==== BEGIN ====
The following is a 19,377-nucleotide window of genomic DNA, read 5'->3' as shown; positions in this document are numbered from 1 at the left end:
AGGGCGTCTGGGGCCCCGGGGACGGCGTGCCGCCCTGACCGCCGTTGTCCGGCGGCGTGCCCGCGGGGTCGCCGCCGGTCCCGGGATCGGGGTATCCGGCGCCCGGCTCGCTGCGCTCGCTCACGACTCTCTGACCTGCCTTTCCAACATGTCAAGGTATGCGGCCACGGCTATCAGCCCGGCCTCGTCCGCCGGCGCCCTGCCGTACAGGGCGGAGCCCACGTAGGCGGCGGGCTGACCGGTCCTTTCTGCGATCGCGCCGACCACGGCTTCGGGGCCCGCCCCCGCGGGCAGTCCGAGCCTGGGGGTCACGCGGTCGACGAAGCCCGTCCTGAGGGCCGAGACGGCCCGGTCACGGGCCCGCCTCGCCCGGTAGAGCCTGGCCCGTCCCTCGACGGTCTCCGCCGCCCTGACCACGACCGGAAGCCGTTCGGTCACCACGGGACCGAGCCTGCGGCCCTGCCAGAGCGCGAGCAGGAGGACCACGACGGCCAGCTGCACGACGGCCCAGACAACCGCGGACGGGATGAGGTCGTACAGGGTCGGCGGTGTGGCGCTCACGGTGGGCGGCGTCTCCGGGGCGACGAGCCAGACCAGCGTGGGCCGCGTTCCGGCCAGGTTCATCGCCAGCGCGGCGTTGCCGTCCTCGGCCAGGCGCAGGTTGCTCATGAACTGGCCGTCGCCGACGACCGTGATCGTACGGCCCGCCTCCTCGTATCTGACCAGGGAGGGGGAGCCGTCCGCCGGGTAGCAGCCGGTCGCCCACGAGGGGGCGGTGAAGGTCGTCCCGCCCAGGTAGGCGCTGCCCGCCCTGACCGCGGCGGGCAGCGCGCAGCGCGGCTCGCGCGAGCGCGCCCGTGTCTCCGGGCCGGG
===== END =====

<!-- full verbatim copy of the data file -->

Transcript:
The following is a 19,377-nucleotide window of genomic DNA, read 5'->3' as shown; positions in this document are numbered from 1 at the left end:
AGGGCGTCTGGGGCCCCGGGGACGGCGTGCCGCCCTGACCGCCGTTGTCCGGCGGCGTGCCCGCGGGGTCGCCGCCGGTCCCGGGATCGGGGTATCCGGCGCCCGGCTCGCTGCGCTCGCTCACGACTCTCTGACCTGCCTTTCCAACATGTCAAGGTATGCGGCCACGGCTATCAGCCCGGCCTCGTCCGCCGGCGCCCTGCCGTACAGGGCGGAGCCCACGTAGGCGGCGGGCTGACCGGTCCTTTCTGCGATCGCGCCGACCACGGCTTCGGGGCCCGCCCCCGCGGGCAGTCCGAGCCTGGGGGTCACGCGGTCGACGAAGCCCGTCCTGAGGGCCGAGACGGCCCGGTCACGGGCCCGCCTCGCCCGGTAGAGCCTGGCCCGTCCCTCGACGGTCTCCGCCGCCCTGACCACGACCGGAAGCCGTTCGGTCACCACGGGACCGAGCCTGCGGCCCTGCCAGAGCGCGAGCAGGAGGACCACGACGGCCAGCTGCACGACGGCCCAGACAACCGCGGACGGGATGAGGTCGTACAGGGTCGGCGGTGTGGCGCTCACGGTGGGCGGCGTCTCCGGGGCGACGAGCCAGACCAGCGTGGGCCGCGTTCCGGCCAGGTTCATCGCCAGCGCGGCGTTGCCGTCCTCGGCCAGGCGCAGGTTGCTCATGAACTGGCCGTCGCCGACGACCGTGATCGTACGGCCCGCCTCCTCGTATCTGACCAGGGAGGGGGAGCCGTCCGCCGGGTAGCAGCCGGTCGCCCACGAGGGGGCGGTGAAGGTCGTCCCGCCCAGGTAGGCGCTGCCCGCCCTGACCGCGGCGGGCAGCGCGCAGCGCGGCTCGCGCGAGCGCGCCCGTGTCTCCGGGCCGGG